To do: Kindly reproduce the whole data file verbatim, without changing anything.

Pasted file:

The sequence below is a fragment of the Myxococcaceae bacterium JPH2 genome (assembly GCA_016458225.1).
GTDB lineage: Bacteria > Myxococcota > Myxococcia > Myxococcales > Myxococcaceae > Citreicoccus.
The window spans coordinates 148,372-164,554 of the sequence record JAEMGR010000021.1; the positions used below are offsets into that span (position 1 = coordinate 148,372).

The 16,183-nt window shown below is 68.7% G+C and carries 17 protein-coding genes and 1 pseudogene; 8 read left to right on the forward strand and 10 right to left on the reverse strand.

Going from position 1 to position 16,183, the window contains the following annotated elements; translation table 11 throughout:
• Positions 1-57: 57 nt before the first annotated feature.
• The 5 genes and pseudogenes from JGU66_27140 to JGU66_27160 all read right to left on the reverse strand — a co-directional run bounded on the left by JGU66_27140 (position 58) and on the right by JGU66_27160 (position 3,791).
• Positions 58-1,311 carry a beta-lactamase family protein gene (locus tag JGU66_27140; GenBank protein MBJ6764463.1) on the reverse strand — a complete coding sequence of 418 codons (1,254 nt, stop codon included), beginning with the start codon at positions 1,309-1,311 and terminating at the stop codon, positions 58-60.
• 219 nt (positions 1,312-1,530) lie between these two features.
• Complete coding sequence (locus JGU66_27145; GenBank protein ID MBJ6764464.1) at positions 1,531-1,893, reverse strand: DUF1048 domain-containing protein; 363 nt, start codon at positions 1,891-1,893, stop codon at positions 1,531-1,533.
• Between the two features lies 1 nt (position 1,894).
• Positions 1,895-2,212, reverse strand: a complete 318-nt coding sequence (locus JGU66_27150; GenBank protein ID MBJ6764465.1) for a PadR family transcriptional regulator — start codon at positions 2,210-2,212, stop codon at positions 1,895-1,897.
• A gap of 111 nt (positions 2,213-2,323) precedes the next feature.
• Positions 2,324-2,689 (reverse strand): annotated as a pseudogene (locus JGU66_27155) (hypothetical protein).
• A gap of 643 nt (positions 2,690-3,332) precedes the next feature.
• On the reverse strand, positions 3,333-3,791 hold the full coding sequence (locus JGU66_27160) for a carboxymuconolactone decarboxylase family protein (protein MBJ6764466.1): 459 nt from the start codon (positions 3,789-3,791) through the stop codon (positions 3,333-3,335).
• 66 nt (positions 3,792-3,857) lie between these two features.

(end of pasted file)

The sequence below is a fragment of the Myxococcaceae bacterium JPH2 genome (assembly GCA_016458225.1).
GTDB lineage: Bacteria > Myxococcota > Myxococcia > Myxococcales > Myxococcaceae > Citreicoccus.
The window spans coordinates 148,372-164,554 of the sequence record JAEMGR010000021.1; the positions used below are offsets into that span (position 1 = coordinate 148,372).

The 16,183-nt window shown below is 68.7% G+C and carries 17 protein-coding genes and 1 pseudogene; 8 read left to right on the forward strand and 10 right to left on the reverse strand.

Going from position 1 to position 16,183, the window contains the following annotated elements; translation table 11 throughout:
• Positions 1-57: 57 nt before the first annotated feature.
• The 5 genes and pseudogenes from JGU66_27140 to JGU66_27160 all read right to left on the reverse strand — a co-directional run bounded on the left by JGU66_27140 (position 58) and on the right by JGU66_27160 (position 3,791).
• Positions 58-1,311 carry a beta-lactamase family protein gene (locus tag JGU66_27140; GenBank protein MBJ6764463.1) on the reverse strand — a complete coding sequence of 418 codons (1,254 nt, stop codon included), beginning with the start codon at positions 1,309-1,311 and terminating at the stop codon, positions 58-60.
• 219 nt (positions 1,312-1,530) lie between these two features.
• Complete coding sequence (locus JGU66_27145; GenBank protein ID MBJ6764464.1) at positions 1,531-1,893, reverse strand: DUF1048 domain-containing protein; 363 nt, start codon at positions 1,891-1,893, stop codon at positions 1,531-1,533.
• Between the two features lies 1 nt (position 1,894).
• Positions 1,895-2,212, reverse strand: a complete 318-nt coding sequence (locus JGU66_27150; GenBank protein ID MBJ6764465.1) for a PadR family transcriptional regulator — start codon at positions 2,210-2,212, stop codon at positions 1,895-1,897.
• A gap of 111 nt (positions 2,213-2,323) precedes the next feature.
• Positions 2,324-2,689 (reverse strand): annotated as a pseudogene (locus JGU66_27155) (hypothetical protein).
• A gap of 643 nt (positions 2,690-3,332) precedes the next feature.
• On the reverse strand, positions 3,333-3,791 hold the full coding sequence (locus JGU66_27160) for a carboxymuconolactone decarboxylase family protein (protein MBJ6764466.1): 459 nt from the start codon (positions 3,789-3,791) through the stop codon (positions 3,333-3,335).
• 66 nt (positions 3,792-3,857) lie between these two features.